NTSB Targets Medical Oversight of Non-commercial Drivers
WASHINGTON, D.C. — The National Transportation Safety Board (NTSB) has begun formally issuing its recommendations on improving the medical oversight of non-commercial drivers.
According to Land Line Magazine, non-commercial drivers and the medical conditions that can impair driving took the limelight in a special investigation conducted by the NTSB. Conditions such as epilepsy, diabetes, sleep disorders, cardiovascular disease as well as many more were singled out as having some impact on a driver´s ability to drive safely and effectively.
The investigation revealed that issues encompassing the medical oversight of noncommercial drivers are complex and that it would require close cooperation of federal, state, and private organizations to create an effective and uniform system that protects public safety while being sensitive to the needs of individual drivers.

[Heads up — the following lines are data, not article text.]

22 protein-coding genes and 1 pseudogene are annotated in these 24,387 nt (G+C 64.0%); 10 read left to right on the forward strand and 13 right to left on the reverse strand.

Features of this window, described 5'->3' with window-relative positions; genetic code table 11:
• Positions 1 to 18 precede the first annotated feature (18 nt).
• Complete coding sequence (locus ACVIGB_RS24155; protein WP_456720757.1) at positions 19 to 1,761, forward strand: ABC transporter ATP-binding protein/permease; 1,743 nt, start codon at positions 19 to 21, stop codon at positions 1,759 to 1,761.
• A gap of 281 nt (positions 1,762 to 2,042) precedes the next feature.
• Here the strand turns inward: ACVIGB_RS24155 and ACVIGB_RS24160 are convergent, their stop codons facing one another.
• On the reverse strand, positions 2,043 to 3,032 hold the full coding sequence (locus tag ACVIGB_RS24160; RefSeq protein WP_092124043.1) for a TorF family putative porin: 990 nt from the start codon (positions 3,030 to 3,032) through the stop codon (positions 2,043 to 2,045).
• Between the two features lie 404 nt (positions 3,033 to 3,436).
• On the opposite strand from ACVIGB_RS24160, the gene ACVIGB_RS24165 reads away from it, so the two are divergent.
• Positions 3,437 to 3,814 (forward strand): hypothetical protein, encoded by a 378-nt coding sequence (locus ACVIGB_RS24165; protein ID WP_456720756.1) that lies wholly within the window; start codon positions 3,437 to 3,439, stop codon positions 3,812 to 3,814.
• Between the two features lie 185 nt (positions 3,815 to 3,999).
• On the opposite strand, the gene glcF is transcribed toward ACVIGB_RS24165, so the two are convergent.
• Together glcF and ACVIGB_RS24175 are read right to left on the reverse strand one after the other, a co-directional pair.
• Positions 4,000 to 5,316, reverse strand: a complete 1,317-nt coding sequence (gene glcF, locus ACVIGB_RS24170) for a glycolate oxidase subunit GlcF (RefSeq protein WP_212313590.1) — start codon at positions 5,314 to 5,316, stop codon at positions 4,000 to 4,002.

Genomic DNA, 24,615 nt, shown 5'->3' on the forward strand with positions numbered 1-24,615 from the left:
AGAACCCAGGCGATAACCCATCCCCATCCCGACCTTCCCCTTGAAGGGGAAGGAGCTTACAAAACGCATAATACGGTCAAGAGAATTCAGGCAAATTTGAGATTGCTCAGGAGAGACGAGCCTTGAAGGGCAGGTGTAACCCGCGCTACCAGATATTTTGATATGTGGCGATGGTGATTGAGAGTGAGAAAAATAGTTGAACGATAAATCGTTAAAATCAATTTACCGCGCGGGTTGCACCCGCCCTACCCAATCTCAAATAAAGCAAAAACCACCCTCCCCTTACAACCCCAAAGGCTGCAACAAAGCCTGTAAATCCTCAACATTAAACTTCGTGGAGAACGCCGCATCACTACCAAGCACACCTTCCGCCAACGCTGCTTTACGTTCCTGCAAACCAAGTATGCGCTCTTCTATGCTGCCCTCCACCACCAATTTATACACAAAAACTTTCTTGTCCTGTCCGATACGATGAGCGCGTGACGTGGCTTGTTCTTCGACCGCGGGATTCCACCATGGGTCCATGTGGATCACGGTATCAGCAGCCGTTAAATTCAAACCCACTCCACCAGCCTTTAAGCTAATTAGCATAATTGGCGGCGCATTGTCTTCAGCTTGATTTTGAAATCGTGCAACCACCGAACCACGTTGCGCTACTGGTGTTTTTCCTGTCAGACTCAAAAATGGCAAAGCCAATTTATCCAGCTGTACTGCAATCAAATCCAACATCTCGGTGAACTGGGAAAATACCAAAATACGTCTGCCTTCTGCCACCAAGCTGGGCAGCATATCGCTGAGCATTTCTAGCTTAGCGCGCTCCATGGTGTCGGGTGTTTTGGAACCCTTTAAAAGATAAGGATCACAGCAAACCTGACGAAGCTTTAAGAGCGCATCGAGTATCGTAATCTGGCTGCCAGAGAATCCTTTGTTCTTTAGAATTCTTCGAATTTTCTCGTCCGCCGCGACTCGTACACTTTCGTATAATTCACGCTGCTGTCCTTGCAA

One of the recently issued recommendations was addressed to the Commission on Accreditation for Law Enforcement Agencies. It stressed the need to develop a training program to help police officers identify common medical conditions that can impair a driver´s ability to operate a vehicle and then promote the training to all officers, new and veteran.
Two recommendations tackled the physicians´ roles in improving the oversight. The NTSB recommended ensuring that continuing medical education requirements in all states include a course addressing the driving risks associated with certain medical conditions and medications, as well as the existence and function of state reporting laws and procedures regarding medically impaired drivers.
The NTSB issued another recommendation concerning the need for licensing agencies to determine current and previous medically related actions on a driver´s license, as well as any current medically related restrictions.